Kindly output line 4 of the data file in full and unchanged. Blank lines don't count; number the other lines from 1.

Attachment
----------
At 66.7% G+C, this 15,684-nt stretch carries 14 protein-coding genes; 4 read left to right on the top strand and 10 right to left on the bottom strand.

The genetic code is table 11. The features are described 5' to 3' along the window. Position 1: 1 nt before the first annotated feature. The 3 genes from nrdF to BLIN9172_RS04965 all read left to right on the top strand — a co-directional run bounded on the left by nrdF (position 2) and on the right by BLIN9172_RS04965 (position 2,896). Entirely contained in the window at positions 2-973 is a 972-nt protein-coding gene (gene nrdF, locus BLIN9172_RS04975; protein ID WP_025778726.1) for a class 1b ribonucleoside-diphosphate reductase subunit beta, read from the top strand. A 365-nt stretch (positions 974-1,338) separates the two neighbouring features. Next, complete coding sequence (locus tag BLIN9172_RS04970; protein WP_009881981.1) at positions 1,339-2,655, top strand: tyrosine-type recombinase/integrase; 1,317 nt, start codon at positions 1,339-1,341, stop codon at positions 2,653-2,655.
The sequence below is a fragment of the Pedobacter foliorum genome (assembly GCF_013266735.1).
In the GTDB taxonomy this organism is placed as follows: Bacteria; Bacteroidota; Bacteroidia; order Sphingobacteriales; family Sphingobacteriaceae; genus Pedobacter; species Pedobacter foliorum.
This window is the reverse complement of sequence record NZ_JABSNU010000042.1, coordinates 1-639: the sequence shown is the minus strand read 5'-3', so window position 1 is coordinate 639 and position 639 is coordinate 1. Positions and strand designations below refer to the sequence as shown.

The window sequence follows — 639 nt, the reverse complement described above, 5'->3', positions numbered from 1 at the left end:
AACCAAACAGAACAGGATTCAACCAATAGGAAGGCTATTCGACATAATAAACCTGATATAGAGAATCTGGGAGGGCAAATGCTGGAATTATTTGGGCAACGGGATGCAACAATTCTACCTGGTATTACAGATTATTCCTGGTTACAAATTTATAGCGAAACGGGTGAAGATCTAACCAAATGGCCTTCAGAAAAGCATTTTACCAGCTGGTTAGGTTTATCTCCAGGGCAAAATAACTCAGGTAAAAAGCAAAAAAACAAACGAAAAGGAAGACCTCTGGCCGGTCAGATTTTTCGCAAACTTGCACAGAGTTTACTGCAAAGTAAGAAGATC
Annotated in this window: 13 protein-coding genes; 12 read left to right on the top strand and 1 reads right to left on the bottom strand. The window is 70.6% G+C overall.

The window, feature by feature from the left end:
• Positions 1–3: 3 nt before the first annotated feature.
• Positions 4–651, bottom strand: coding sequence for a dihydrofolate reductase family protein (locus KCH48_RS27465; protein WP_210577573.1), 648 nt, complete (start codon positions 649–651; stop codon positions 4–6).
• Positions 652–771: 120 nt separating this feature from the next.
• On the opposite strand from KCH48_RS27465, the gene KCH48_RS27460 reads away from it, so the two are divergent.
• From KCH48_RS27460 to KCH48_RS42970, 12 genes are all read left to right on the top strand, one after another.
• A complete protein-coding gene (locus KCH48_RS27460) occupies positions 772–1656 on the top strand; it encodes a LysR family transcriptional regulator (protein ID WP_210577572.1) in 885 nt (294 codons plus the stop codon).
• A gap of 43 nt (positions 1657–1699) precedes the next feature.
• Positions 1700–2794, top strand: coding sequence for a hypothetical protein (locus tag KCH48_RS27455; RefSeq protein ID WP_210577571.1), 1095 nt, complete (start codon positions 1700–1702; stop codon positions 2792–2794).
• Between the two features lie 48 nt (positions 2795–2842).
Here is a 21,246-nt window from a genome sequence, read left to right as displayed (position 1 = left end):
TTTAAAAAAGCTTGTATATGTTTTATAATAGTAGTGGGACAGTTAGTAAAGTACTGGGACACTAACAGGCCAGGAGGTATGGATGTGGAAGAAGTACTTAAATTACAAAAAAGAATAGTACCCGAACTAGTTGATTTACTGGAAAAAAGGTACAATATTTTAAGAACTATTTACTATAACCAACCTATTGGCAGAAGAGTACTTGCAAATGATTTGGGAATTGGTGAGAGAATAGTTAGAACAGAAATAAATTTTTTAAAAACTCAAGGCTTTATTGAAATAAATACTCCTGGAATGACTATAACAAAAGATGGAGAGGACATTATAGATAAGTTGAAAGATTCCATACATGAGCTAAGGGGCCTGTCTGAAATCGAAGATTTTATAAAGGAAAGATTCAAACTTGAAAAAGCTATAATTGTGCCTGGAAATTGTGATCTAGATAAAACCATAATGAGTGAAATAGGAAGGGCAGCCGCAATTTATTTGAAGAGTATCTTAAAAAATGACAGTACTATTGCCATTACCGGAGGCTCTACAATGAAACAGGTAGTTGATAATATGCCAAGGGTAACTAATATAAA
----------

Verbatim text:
In the GTDB taxonomy this organism is placed as follows: Bacteria; Bacteroidota; Bacteroidia; order Sphingobacteriales; family Sphingobacteriaceae; genus Pedobacter; species Pedobacter foliorum.